Remember When: Elton John Had a Top-10 Hit Despite It Being Banned by Some Radio Stations

When Elton John released his eighth studio album Caribou in 1974, he was on a roll. His previous album, the double LP Goodbye Yellow Brick Road, was his third straight No. 1 album on the Billboard 200. It was also his most successful, having spent eight weeks in the top spot, and it was still in the Top 10 when Caribou debuted at No. 5. It seemed there was nothing John could do that would keep his records off the airwaves.

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Each of John’s previous three albums produced multiple Top-10 hits. Even with Caribou’s lead single “Don’t Let the Sun Go Down on Me” reaching No. 2 on the Billboard Hot 100, John could have jeopardized that streak with his follow-up single, “The B—h Is Back,” simply because of the song’s title and oft-repeated refrain. While the B-word has made frequent appearances in the titles of chart hits in recent years, it was unprecedented when MCA Records decided to make “The B—h is Back” a single.

But it did, in fact, become a hit. Let’s take a look back at the single that gave some program directors and DJs headaches.

“It Is Kind of My Theme Song”

John sings “The B—h Is Back” in the first person, and he was actually the inspiration for the song. John’s longtime lyricist Bernie Taupin took the titular line from the words of his then-wife Maxine Feibelman. Whenever John was in a bad mood, Feibelman would say to Taupin, “The b—h is back.” Taupin’s interactions with Feibelman would make their way into several of John’s songs, and in “Tiny Dancer,” she was the “seamstress for the band” mentioned in the lyrics.

John leaned into the label Feibelman gave him and to the lyrics Taupin wrote about him. He once said, “It is kind of my theme song,” and he has made it a staple of his live shows ever since its release. “The B—h Is Back” is John’s ninth-most played song in his concert performances, according to

A Mild Boycott

Some radio stations wouldn’t play “The B—h Is Back”—at least not initially. One program director, Neil McIntyre of WPIX-FM in New York, told Billboard that his station wouldn’t play the song, adding, “We won’t play those types of records no matter how popular they get.” McIntyre contrasted John’s song with Rod Stewart’s “Tonight’s the Night.” WPIX played Stewart’s hit, even though other stations banned it, and Rev. Jesse Jackson spoke out in protest against the song’s suggestive lyrics. “Tonight’s the Night” may have actually been helped by the publicity, as it spent eight weeks at the top of the Hot 100.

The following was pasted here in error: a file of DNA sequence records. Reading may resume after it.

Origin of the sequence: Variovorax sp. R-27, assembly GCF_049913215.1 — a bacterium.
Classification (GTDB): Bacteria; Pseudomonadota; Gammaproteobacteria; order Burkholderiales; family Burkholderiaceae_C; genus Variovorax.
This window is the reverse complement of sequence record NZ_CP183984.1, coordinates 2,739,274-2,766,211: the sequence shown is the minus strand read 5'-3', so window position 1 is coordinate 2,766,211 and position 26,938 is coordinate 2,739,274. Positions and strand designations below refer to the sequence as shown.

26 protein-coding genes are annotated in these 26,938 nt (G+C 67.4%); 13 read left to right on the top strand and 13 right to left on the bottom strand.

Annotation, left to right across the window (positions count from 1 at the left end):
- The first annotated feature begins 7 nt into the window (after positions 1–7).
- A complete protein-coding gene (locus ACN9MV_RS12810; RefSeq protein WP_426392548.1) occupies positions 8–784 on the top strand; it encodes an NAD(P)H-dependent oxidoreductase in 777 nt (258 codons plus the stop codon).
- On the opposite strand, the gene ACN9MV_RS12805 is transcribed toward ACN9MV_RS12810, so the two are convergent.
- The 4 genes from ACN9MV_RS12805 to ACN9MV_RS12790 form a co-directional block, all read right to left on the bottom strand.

“The B—h Is Back” wasn’t hurt by the limited boycott against it either. It debuted on the Hot 100 at No. 63—seven spots higher than “Don’t Let the Sun Go Down on Me’s” position in its first week on the chart. It took the song only eight weeks to reach its peak position of No. 4. Caribou became the fourth of six consecutive No. 1 albums for John, and it was nominated for the 1975 Grammy Award for Album of the Year.

From Scandalous to Mainstream

“The B—h Is Back” caused a stir when it was released, and even though it still managed to receive heavy airplay, the offending word continued to be viewed as inappropriate for radio for years to come. Between the song’s 1974 release and 2000, only one Gold- or Platinum-certified single besides “The B—h Is Back” featured the word in its title—Meredith Brooks’ 1997 hit “B—h.” In 2000, Trina’s debut album Da Baddest B—h went Gold, though the title track only made it to No. 64 on Billboard’s Hot R&B/Hip Hop Songs chart. There was a trickle of Gold and Platinum singles with “b—h” in the title in the 2010s, but the word only became commonplace in titles of singles that were certified Gold or Platinum beginning in 2021. In just over the last three years, a total of 21 singles with the word in its title have been certified Gold or Platinum.

Still, John’s once-controversial song has been getting props since long before the 2020s. Tina Turner covered it for her 1978 album Rough (and again for a 1991 John/Taupin tribute album Two Rooms). Mötley Crüe’s Vince Neil included a cover on his 2010 solo album Tattoos and Tequila. Miley Cyrus performed the song for the 2018 tribute album Restoration: Reimagining the Songs of Elton John and Bernie Taupin. Lita Ford not only covered the song as a bonus track for her 2012 album Living Like a Runaway, but she made sure to get John’s blessing before releasing it. Ford also made it the title track of her 2013 live album The B—h Is Back … Live.

“The B—h Is Back” features a killer guitar riff, some Tower of Power horns, and a great vocal performance from John, so it didn’t slow the momentum of the John/Taupin hit machine. It was not going to be denied its place on radio or on music lovers’ turntables, and it continues to be a favorite of John’s fans.

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Photo by Michael Ochs Archives/Getty Images

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